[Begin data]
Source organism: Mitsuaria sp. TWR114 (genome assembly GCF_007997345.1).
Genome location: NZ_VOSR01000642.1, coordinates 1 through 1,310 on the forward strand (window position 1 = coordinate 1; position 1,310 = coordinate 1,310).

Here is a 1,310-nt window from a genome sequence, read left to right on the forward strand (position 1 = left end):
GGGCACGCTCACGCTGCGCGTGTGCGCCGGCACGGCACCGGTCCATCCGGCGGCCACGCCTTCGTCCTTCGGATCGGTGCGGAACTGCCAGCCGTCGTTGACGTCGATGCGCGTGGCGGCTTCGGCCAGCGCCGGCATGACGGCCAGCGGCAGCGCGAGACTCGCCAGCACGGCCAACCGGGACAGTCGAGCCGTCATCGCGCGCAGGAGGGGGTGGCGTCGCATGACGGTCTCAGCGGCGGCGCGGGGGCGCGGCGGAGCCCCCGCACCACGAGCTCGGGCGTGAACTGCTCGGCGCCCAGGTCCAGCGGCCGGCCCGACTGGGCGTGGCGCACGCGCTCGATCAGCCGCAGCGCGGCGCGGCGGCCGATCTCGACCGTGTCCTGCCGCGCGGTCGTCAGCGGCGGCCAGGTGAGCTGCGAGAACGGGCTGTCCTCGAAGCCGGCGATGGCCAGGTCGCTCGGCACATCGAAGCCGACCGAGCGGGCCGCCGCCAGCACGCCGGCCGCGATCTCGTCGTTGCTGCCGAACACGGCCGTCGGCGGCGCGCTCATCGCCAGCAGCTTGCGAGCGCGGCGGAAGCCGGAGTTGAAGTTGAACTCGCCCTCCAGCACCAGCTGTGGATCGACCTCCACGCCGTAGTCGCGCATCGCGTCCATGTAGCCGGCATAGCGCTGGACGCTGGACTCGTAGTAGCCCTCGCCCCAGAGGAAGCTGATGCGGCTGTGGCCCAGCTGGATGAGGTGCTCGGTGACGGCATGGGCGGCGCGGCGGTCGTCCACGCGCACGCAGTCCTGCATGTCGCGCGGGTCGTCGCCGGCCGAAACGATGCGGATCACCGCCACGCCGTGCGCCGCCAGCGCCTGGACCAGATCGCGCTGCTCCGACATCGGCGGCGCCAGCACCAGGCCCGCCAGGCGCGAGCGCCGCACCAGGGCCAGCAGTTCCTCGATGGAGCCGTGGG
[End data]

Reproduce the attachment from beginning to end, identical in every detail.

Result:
Source organism: Mitsuaria sp. TWR114 (genome assembly GCF_007997345.1).
Genome location: NZ_VOSR01000642.1, coordinates 1 through 1,310 on the forward strand (window position 1 = coordinate 1; position 1,310 = coordinate 1,310).

Here is a 1,310-nt window from a genome sequence, read left to right on the forward strand (position 1 = left end):
GGGCACGCTCACGCTGCGCGTGTGCGCCGGCACGGCACCGGTCCATCCGGCGGCCACGCCTTCGTCCTTCGGATCGGTGCGGAACTGCCAGCCGTCGTTGACGTCGATGCGCGTGGCGGCTTCGGCCAGCGCCGGCATGACGGCCAGCGGCAGCGCGAGACTCGCCAGCACGGCCAACCGGGACAGTCGAGCCGTCATCGCGCGCAGGAGGGGGTGGCGTCGCATGACGGTCTCAGCGGCGGCGCGGGGGCGCGGCGGAGCCCCCGCACCACGAGCTCGGGCGTGAACTGCTCGGCGCCCAGGTCCAGCGGCCGGCCCGACTGGGCGTGGCGCACGCGCTCGATCAGCCGCAGCGCGGCGCGGCGGCCGATCTCGACCGTGTCCTGCCGCGCGGTCGTCAGCGGCGGCCAGGTGAGCTGCGAGAACGGGCTGTCCTCGAAGCCGGCGATGGCCAGGTCGCTCGGCACATCGAAGCCGACCGAGCGGGCCGCCGCCAGCACGCCGGCCGCGATCTCGTCGTTGCTGCCGAACACGGCCGTCGGCGGCGCGCTCATCGCCAGCAGCTTGCGAGCGCGGCGGAAGCCGGAGTTGAAGTTGAACTCGCCCTCCAGCACCAGCTGTGGATCGACCTCCACGCCGTAGTCGCGCATCGCGTCCATGTAGCCGGCATAGCGCTGGACGCTGGACTCGTAGTAGCCCTCGCCCCAGAGGAAGCTGATGCGGCTGTGGCCCAGCTGGATGAGGTGCTCGGTGACGGCATGGGCGGCGCGGCGGTCGTCCACGCGCACGCAGTCCTGCATGTCGCGCGGGTCGTCGCCGGCCGAAACGATGCGGATCACCGCCACGCCGTGCGCCGCCAGCGCCTGGACCAGATCGCGCTGCTCCGACATCGGCGGCGCCAGCACCAGGCCCGCCAGGCGCGAGCGCCGCACCAGGGCCAGCAGTTCCTCGATGGAGCCGTGGG